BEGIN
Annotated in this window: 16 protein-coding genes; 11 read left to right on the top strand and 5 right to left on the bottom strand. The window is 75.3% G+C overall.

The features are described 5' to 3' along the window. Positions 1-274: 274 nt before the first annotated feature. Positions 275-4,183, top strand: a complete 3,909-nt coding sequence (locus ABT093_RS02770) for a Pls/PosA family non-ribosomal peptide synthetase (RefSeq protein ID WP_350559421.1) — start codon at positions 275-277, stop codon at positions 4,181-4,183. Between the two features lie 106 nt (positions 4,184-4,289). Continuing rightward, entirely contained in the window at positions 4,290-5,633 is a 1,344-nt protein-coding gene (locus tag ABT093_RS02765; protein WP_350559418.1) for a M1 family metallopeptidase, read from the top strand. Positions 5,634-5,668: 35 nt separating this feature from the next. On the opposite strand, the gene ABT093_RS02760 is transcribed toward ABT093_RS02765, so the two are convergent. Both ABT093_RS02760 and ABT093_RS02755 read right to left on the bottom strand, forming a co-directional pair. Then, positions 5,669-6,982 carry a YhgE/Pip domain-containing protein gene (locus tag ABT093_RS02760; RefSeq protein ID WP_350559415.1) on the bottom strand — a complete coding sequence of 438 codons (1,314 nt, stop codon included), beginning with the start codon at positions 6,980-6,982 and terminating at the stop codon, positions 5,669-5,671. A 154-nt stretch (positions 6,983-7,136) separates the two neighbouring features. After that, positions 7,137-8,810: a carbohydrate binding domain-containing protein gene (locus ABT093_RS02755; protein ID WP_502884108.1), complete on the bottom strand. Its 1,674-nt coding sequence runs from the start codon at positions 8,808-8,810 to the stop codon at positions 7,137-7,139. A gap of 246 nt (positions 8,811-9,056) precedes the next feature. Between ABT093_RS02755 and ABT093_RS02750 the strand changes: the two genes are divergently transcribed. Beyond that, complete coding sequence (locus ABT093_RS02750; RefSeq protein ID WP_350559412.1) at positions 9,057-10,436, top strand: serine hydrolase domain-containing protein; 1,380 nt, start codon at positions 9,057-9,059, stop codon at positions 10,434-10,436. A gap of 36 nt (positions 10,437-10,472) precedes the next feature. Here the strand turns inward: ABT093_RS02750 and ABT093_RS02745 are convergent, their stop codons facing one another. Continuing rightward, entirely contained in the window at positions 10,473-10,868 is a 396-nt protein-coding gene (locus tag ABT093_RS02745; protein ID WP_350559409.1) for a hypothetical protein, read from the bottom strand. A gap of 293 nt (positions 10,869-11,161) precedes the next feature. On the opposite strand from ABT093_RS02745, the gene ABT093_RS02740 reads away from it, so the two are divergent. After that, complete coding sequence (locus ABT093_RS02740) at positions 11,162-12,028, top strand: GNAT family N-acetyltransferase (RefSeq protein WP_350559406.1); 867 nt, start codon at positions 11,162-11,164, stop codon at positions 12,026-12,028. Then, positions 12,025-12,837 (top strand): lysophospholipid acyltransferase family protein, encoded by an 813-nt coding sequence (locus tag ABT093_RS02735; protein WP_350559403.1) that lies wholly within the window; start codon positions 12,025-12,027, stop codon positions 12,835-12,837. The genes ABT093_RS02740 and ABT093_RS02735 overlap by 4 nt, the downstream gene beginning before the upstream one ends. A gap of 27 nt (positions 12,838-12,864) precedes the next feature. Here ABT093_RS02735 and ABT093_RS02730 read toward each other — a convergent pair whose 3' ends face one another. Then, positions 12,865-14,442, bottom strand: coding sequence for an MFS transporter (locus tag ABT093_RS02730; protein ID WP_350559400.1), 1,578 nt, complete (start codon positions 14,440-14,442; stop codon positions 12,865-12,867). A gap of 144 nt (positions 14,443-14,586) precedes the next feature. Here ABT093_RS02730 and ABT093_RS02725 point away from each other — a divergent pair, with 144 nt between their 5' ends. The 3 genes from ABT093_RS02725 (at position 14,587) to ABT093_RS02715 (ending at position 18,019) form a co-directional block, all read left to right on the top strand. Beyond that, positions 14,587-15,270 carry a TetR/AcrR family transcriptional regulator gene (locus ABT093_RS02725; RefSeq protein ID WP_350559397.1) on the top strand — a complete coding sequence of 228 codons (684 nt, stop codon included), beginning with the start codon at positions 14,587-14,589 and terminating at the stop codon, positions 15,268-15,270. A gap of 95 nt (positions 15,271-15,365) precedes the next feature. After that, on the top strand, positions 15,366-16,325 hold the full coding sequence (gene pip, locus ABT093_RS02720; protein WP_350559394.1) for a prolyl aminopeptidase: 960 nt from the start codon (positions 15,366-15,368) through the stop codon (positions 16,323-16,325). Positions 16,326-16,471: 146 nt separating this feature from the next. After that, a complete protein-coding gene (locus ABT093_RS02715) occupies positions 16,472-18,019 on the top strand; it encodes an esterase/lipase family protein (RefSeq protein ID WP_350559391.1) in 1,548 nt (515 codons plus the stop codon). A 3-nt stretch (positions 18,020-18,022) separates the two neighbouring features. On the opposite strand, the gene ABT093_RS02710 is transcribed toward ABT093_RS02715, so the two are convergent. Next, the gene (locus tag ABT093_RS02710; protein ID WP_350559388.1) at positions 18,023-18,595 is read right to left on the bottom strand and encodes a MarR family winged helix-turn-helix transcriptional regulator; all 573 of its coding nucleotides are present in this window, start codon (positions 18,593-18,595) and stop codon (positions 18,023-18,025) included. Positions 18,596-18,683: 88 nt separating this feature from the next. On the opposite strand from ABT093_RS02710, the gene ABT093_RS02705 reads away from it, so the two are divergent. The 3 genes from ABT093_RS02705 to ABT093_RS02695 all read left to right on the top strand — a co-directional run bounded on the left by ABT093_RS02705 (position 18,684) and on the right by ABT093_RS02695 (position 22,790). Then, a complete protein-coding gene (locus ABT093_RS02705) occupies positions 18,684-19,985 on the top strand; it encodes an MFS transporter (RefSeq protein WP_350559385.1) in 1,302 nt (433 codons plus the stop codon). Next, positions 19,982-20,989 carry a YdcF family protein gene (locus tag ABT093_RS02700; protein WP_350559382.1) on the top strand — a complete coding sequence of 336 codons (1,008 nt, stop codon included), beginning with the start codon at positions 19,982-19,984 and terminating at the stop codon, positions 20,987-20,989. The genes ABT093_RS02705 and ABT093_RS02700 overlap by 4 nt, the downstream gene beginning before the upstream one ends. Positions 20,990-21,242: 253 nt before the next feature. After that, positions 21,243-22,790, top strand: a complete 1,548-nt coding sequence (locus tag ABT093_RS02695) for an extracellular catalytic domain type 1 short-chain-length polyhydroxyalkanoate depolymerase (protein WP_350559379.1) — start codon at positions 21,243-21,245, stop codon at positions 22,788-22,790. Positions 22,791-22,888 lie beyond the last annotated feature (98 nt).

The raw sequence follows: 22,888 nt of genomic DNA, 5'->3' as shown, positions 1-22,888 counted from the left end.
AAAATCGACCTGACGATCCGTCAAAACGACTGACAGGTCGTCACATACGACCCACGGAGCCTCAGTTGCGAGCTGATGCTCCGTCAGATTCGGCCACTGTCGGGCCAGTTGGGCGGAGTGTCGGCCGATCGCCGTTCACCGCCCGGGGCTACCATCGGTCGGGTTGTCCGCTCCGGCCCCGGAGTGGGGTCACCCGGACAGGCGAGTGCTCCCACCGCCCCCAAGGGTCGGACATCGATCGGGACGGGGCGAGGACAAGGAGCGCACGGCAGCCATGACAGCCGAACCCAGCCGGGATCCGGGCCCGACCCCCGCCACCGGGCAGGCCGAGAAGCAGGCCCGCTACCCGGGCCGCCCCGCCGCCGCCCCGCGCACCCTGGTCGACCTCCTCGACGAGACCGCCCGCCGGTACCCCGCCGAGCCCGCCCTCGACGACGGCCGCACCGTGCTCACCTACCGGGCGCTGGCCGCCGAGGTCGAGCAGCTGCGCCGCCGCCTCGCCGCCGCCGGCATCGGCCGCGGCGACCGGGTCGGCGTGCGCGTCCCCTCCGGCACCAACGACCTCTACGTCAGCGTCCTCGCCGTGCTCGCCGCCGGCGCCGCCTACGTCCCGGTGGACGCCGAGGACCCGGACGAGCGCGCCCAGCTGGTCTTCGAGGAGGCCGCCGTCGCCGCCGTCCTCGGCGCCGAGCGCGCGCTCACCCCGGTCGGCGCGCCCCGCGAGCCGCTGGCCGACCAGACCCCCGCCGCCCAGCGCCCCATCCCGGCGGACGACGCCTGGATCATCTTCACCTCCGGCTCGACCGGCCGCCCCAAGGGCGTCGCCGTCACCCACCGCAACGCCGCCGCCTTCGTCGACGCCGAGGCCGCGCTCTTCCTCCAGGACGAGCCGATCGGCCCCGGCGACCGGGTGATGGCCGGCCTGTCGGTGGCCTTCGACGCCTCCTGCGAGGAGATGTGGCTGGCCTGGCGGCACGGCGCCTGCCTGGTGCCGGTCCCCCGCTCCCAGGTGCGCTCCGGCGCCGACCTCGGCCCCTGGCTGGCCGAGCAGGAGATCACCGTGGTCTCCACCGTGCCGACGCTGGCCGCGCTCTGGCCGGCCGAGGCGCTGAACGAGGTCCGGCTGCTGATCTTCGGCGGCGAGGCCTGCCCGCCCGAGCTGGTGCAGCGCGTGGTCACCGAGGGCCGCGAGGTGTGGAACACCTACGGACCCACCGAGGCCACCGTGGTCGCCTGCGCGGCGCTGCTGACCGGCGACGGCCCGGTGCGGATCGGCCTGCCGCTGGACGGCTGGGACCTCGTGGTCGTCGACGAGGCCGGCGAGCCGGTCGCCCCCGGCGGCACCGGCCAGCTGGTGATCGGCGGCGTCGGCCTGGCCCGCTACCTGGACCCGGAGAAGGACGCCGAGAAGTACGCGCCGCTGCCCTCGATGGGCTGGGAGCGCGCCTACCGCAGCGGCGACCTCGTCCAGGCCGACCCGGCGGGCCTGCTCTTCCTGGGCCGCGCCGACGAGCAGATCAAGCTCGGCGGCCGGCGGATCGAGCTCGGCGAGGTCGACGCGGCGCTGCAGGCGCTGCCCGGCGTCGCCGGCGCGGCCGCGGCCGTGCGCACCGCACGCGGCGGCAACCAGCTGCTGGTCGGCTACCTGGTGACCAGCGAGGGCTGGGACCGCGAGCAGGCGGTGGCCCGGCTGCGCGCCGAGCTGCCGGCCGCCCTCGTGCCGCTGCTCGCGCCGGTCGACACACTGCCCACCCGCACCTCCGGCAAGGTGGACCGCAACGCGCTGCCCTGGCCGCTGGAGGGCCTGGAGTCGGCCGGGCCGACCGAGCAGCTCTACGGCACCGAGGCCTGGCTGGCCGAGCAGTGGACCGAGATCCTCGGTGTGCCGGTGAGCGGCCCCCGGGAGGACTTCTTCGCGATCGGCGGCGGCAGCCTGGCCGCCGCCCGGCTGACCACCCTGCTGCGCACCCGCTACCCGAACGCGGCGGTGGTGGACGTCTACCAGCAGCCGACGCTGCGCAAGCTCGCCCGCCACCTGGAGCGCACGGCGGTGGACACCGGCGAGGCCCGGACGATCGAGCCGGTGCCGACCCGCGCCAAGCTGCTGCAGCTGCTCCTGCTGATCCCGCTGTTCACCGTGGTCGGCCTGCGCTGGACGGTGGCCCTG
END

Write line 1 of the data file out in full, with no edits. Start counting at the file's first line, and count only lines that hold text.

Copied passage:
Annotated in this window: 16 protein-coding genes; 11 read left to right on the top strand and 5 right to left on the bottom strand. The window is 75.3% G+C overall.